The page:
Health Technology

Riverside Physician Founds NPO to Provide Medical Care in Haiti

Written by Alison Johnson

Dr. Claude Louis was born in Qui Croit, a tiny farming village in the mountains of Haiti with no electricity, running water or, at the time, roads. The nearest medical clinic was at least four hours away by foot, so Louis’ father, who had only a basic education, learned enough about first aid and immunizations to care for adults and children.

When Louis was an infant, his dad was struck dead by a lightning bolt as he walked home between two other relatives, both of whom were uninjured. Louis, the youngest of three siblings, grew up hearing stories of praise for his father and wanted to be just like him. By high school, he had a bigger vision: He would become an actual doctor. 

“I had people say I was out of my mind, or make jokes,” he recalls. “I was just a kid from the mountains –not supposed to climb very high. But I stuck to my dream.” 

With hard work and financial support from local missionaries, Louis graduated from medical school in Haiti before relocating to the United States for a residency at the University of Kansas. Since 2015, he has worked as a family practice physician at Riverside Medical Group in Hampton. 

His incredible story, though, is far from over. 

In 2008, Louis founded a nonprofit, Words in Action, to raise money for better health care and education in Haiti. His efforts have built a medical clinic in Qui Croit, with three consultation rooms, a pharmacy, space for a lab and overnight care for sicker patients. A nurse is there to see patients, and Louis travels to Haiti with a team of physicians three or four times a year. He soon hopes to work with the Haitian government to staff the clinic with medical residents. 

Louis, 38, also plans to create Qui Croit’s first library, with reading materials in French and Haitian Creole (the first language of kids in the village). His wife, a Canadian native whose best friend married his best friend, has begun to gather books. In the meantime, Louis covers educational expenses for about 20 kids a year, noting that Haiti’s free public schools have limited space and many families struggle to pay for private school. 

“My passion is children,” he says. “If there were not people who cared about me, who believed in me and who invested in me, I would not be where I am today. All those children need the same opportunity to succeed.”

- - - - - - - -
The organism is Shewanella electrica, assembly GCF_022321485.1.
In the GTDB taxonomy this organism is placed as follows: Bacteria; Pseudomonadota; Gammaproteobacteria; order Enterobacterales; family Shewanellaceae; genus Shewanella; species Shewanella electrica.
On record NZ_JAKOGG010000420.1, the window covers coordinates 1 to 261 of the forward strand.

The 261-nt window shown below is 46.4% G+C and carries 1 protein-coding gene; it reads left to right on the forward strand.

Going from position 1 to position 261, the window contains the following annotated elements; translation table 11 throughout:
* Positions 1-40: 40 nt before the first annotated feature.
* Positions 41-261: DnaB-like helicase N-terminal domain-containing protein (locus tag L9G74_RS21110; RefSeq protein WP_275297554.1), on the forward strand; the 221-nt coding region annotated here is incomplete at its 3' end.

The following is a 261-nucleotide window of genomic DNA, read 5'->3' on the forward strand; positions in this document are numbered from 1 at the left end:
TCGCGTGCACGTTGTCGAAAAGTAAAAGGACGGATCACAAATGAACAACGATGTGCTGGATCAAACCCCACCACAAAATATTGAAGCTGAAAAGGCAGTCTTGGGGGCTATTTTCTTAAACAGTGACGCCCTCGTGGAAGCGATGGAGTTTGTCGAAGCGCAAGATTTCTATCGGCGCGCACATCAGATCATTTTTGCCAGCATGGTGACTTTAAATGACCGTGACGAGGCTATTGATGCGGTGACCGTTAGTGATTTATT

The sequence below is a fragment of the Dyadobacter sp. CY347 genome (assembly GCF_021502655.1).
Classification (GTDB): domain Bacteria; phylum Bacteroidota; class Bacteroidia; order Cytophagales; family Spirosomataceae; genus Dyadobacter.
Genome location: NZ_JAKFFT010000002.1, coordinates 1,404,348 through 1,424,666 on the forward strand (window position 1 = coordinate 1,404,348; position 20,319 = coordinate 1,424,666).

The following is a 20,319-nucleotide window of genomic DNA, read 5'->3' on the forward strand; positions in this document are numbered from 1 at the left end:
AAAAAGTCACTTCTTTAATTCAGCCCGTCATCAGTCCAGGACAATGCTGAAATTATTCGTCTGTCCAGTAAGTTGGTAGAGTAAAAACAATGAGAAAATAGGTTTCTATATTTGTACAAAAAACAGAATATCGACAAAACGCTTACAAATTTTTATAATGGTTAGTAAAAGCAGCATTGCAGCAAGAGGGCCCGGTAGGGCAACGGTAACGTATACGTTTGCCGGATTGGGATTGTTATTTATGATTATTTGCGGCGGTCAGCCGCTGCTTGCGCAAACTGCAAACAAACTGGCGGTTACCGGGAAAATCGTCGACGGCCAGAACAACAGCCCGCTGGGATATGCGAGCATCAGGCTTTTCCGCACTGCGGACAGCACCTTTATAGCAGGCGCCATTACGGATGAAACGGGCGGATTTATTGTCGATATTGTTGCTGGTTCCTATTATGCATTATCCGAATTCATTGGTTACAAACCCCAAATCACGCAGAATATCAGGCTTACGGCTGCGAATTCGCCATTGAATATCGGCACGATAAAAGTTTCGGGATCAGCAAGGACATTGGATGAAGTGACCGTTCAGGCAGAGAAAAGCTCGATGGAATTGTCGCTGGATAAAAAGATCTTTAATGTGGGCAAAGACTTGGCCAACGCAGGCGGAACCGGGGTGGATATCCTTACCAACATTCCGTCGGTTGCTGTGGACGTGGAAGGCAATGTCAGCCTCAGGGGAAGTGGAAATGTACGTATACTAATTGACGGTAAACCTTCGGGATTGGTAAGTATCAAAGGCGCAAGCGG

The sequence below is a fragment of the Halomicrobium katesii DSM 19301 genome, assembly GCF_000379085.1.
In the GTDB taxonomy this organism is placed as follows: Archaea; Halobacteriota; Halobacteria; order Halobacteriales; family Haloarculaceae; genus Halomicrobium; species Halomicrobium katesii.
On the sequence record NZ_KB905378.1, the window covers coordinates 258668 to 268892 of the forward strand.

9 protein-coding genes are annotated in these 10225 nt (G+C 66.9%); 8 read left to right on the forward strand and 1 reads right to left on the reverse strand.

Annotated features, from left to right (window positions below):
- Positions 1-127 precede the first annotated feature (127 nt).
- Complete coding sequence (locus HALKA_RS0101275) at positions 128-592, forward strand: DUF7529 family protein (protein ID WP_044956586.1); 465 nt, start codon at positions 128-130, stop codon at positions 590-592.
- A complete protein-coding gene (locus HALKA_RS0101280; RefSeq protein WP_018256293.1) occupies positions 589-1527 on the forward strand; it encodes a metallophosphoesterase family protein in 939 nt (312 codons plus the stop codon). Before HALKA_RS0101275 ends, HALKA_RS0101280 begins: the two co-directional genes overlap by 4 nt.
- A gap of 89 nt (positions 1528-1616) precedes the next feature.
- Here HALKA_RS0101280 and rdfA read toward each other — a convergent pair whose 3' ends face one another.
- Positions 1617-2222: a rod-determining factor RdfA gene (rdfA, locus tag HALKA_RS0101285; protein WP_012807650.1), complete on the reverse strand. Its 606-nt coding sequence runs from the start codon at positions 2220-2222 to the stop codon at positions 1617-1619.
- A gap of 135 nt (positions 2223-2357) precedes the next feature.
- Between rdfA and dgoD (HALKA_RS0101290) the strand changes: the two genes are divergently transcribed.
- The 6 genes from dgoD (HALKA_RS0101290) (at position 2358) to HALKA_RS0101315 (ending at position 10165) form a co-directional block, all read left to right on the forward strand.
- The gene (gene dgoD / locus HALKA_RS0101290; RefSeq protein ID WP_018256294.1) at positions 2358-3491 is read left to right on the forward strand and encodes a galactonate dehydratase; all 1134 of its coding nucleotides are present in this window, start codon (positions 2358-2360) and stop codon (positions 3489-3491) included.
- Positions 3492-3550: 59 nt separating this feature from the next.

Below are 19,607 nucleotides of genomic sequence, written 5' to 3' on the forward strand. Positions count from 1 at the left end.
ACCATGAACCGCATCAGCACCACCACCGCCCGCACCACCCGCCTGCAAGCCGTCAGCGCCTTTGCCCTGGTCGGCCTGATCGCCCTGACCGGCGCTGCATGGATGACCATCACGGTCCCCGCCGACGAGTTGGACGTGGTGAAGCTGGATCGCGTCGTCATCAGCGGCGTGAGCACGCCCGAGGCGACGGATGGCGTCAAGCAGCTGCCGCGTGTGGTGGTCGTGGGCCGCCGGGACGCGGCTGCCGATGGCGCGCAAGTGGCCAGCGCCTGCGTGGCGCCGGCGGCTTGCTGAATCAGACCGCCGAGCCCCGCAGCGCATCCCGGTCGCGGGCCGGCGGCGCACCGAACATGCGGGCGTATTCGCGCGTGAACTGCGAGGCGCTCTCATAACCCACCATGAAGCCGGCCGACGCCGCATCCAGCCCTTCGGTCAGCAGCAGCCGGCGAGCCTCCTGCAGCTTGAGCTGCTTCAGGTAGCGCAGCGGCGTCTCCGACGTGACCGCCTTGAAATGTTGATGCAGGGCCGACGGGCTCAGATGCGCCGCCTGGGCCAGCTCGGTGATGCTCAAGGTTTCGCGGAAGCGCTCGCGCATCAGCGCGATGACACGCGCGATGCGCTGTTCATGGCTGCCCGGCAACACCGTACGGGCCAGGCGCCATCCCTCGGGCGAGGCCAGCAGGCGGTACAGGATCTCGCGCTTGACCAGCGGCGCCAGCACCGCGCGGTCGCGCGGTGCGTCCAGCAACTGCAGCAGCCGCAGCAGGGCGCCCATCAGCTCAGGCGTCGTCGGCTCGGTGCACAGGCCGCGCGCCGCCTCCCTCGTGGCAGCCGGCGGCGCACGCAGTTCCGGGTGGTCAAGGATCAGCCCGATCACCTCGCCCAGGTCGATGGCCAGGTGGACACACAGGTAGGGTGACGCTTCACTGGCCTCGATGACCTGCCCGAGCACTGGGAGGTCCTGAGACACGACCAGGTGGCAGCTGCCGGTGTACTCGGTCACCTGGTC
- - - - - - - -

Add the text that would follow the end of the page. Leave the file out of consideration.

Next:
Louis mastered English after moving into the Baptist Haiti Mission as a young teenager to be near his high school. He helped cover his tuition by working as a pharmacy night clerk and translator, both after school and during summer breaks. 

Although he had planned to move back to Haiti after his residency, Louis felt he could do more to help his family and other Haitians by earning a higher salary in America. While his brother lives in Florida, most of his relatives are still in Haiti, including his mother, his sister and her four children. 

All money donated to Words in Action goes directly to his home country, Louis emphasizes. He also plans to pour any profits from a biography he’s writing – hopefully available next year – into motivating other children to pursue their dreams.  

Now a father himself, Louis is eager to introduce his baby girl to his beloved home country. “A lot of people only see Haiti as a place of despair, but that’s absolutely not true,” he says. “Yes, there are negative things that happen, but when you get into the resiliency of the people – they still believe that one day things will get better. They don’t complain. They work hard. They love life. They are always welcoming. There is a lot of greatness there.” 

One more incredible fact: The name of Louis’ hometown, “Qui Croit,” translated from the French, means “Who Believes.”  

About the author

Alison Johnson

Alison Johnson is a freelance writer who specializes in feature stories on health, nutrition and fitness, as well as biographical profiles. A former full-time newspaper reporter, she has worked for two Virginia dailies and the Associated Press in Richmond. She lives in Yorktown, Va., with her husband and two sons.